The tactical implications don't seem to have been studied in as much detail. Consider: you are a Bad Guy by American standards. Your military forces are causing trouble somewhere. You're probably more or less aligned with the USSR. US reinforcements are on the way, coming in nearly vertically, with a great big infra-red (landing thrust would be a minimum of 10MN) and radar (from re-entry ionisation) trace; you can't miss them, and they're not terribly agile. By 1966 the S-75 Dvina (SA-2 Guideline) surface-to-air missile, with its 200kg warhead and 82,000 foot ceiling, has been in service for nearly ten years: the North Vietnamese have them (as the USAF is finding to its cost). Now I don't know just how damageable the plug-nozzle engine would be, but this is certainly a thin-skinned aircraft, and if you can knock it out at any sort of altitude all 1,200 troops are out of action before they can fire a single bullet. You also score a huge publicity coup: "They dropped soldiers on us from space, and we still beat them!" So the Ithacus can't drop "anywhere in the world" – it has to be somewhere out of any conceivable hostile SAM cover, and then the troops have to go overland to where the fighting is. (Even then, accidents are much less survivable than accidents to aerodynamic transport aircraft.)

A payload allowance of 826lb per soldier, including their own body weight, doesn't allow for anything in the way of heavy equipment: it's about 20% more than the allowance for paratroopers aboard a C-130. This is a very light infantry unit, with no tanks or even APCs (the contemporaneous M113 weighs around 2,100lb per soldier, even without the troops and their personal kit).

Also: what happens if they don't immediately win? It's like an amphibious or parachute assault: you aren't going back the way you got in, and you don't have much in the way of spare ammunition or food. Only you don't really want to leave your hugely expensive assault spacecraft lying around for the enemy to capture, so you'll probably have to destroy it if things go badly…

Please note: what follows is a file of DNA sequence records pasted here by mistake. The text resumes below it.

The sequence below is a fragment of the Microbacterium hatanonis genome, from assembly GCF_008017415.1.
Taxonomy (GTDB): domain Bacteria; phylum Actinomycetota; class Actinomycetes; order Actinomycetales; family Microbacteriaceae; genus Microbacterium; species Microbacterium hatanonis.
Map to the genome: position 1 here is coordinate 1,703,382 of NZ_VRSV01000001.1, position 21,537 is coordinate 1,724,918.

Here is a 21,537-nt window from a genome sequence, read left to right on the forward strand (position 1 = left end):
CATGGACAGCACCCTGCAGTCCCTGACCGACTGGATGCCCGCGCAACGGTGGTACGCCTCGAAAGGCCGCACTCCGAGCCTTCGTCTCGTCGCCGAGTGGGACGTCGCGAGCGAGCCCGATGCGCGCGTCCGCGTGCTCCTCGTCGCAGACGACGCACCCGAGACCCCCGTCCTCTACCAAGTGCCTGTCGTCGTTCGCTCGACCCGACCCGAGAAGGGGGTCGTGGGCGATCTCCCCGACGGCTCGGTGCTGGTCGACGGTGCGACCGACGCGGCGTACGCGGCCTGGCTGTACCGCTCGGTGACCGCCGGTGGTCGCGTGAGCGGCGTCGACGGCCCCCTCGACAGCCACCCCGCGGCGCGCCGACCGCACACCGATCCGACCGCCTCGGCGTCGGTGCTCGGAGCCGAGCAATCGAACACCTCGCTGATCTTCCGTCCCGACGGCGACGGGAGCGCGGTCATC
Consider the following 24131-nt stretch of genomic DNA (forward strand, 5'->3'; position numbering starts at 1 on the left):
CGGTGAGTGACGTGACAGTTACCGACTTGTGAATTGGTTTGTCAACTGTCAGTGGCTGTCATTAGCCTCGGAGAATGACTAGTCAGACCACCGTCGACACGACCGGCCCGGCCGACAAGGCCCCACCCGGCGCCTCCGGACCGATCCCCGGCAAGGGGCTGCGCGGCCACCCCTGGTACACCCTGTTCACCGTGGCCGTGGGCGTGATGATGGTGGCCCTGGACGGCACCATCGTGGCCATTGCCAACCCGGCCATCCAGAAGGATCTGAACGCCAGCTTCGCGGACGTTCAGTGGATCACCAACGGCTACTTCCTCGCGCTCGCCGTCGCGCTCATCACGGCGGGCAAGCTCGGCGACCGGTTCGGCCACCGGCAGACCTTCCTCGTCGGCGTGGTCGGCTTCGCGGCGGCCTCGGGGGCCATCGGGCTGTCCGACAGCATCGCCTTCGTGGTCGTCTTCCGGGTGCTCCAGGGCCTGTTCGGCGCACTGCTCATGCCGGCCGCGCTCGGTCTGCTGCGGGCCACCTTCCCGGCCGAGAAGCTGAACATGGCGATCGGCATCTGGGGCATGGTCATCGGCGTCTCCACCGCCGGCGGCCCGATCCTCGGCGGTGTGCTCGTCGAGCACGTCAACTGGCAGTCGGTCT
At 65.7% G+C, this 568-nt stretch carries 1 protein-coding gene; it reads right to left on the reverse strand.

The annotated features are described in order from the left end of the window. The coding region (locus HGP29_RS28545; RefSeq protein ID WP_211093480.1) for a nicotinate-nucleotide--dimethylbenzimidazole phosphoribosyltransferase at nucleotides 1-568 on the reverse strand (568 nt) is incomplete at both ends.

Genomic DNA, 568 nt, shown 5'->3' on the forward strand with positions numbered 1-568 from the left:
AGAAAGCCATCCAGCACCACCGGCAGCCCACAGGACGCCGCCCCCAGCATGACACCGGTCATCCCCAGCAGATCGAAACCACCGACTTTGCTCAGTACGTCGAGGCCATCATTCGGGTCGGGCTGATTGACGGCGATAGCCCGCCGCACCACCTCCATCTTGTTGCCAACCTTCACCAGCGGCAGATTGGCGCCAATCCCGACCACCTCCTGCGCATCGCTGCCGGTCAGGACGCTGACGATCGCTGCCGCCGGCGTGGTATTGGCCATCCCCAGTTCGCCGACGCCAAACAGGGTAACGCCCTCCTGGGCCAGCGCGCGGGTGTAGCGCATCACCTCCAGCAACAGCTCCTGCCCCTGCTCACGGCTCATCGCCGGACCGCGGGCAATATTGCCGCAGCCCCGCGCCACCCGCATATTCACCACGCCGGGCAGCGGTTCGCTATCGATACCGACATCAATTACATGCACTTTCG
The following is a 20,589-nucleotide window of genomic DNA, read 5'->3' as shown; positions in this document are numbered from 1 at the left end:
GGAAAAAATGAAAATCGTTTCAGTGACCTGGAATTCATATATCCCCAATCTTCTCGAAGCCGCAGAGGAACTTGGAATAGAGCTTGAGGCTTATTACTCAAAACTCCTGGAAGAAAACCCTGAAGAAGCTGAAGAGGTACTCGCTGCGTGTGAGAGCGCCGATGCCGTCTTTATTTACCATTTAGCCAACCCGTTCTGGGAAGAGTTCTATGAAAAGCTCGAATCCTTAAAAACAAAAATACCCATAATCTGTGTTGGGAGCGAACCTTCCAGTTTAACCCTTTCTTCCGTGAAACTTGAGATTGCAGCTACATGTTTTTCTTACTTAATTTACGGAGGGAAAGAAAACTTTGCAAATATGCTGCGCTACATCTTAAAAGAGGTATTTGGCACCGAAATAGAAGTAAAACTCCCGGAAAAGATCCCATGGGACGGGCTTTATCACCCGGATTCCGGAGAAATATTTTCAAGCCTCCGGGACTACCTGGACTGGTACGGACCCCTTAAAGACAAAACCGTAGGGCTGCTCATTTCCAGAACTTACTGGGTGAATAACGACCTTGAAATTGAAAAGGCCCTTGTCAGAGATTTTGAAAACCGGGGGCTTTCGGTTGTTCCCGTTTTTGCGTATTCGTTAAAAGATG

So in how many situations do you have a non-SAM-covered landing zone where 1,200 light troops can be reasonably sure of winning the fight? Ithacus Jr suffers further because it reduces that to 260 troops with even less equipment, and given the huge range of the thing, putting it aboard an aircraft carrier just seems pointless: why send it in from an ocean launch when you could send it in from the continental USA in only a few minutes more?

There's also the concern that, well, the USA launching a great big suborbital rocket towards a trouble spot just might be interpreted as an ICBM.

This may be part of why the idea never went anywhere, though given some of the things that did get built I suspect it was mostly the cost. Bono went on to design the smaller Pegasus VTOVL (intended for very-high-speed transport and disaster relief, bearing in mind this was also the age of Concorde and other SST development) and SASSTO vehicles; none of his designs was built, and he died three months before the first flight of the loosely related DC-X.

The complete failure of the project to get anywhere didn't stop it from being included in The Usborne Book of the Future (1979), a huge influence on the young RogerBW. These images are very clearly inspired by the NASA art for Ithacus and Pegasus VTOVL.

One consideration that rarely gets mentioned is that a suborbital transport like this is basically the same thing as a full space launch vehicle: the speed through the atmosphere and delta-V demands are high enough that you can't take significant short-cuts just because it's not intended to achieve orbit. This isn't a simple up-and-down trip like SpaceShipOne: you need nearly as much sideways speed as if you're going all the way. (I suspect that heavy lift to orbit was always Bono's real goal anyway.)